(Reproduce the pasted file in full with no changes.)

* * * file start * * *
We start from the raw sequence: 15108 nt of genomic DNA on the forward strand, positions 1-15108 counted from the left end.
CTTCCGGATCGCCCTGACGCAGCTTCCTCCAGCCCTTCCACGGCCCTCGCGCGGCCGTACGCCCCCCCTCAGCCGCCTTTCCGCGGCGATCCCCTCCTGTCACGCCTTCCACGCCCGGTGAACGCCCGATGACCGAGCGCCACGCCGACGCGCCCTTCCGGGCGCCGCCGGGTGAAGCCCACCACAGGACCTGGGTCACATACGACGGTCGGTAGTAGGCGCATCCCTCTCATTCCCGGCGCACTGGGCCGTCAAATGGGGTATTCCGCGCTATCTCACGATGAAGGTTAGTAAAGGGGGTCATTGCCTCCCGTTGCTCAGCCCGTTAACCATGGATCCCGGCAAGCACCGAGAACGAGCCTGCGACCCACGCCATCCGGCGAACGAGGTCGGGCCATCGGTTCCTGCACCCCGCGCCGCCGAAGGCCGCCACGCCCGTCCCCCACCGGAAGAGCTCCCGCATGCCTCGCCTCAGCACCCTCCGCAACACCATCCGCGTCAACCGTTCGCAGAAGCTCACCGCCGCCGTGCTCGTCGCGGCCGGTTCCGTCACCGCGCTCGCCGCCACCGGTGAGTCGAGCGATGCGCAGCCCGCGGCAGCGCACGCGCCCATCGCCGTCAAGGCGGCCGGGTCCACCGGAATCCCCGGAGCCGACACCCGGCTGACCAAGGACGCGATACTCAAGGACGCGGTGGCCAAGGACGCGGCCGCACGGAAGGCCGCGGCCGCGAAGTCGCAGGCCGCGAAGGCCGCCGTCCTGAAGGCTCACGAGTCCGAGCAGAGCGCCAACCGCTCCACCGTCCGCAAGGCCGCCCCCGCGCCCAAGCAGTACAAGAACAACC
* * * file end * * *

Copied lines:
We start from the raw sequence: 15108 nt of genomic DNA on the forward strand, positions 1-15108 counted from the left end.
CTTCCGGATCGCCCTGACGCAGCTTCCTCCAGCCCTTCCACGGCCCTCGCGCGGCCGTACGCCCCCCCTCAGCCGCCTTTCCGCGGCGATCCCCTCCTGTCACGCCTTCCACGCCCGGTGAACGCCCGATGACCGAGCGCCACGCCGACGCGCCCTTCCGGGCGCCGCCGGGTGAAGCCCACCACAGGACCTGGGTCACATACGACGGTCGGTAGTAGGCGCATCCCTCTCATTCCCGGCGCACTGGGCCGTCAAATGGGGTATTCCGCGCTATCTCACGATGAAGGTTAGTAAAGGGGGTCATTGCCTCCCGTTGCTCAGCCCGTTAACCATGGATCCCGGCAAGCACCGAGAACGAGCCTGCGACCCACGCCATCCGGCGAACGAGGTCGGGCCATCGGTTCCTGCACCCCGCGCCGCCGAAGGCCGCCACGCCCGTCCCCCACCGGAAGAGCTCCCGCATGCCTCGCCTCAGCACCCTCCGCAACACCATCCGCGTCAACCGTTCGCAGAAGCTCACCGCCGCCGTGCTCGTCGCGGCCGGTTCCGTCACCGCGCTCGCCGCCACCGGTGAGTCGAGCGATGCGCAGCCCGCGGCAGCGCACGCGCCCATCGCCGTCAAGGCGGCCGGGTCCACCGGAATCCCCGGAGCCGACACCCGGCTGACCAAGGACGCGATACTCAAGGACGCGGTGGCCAAGGACGCGGCCGCACGGAAGGCCGCGGCCGCGAAGTCGCAGGCCGCGAAGGCCGCCGTCCTGAAGGCTCACGAGTCCGAGCAGAGCGCCAACCGCTCCACCGTCCGCAAGGCCGCCCCCGCGCCCAAGCAGTACAAGAACAACC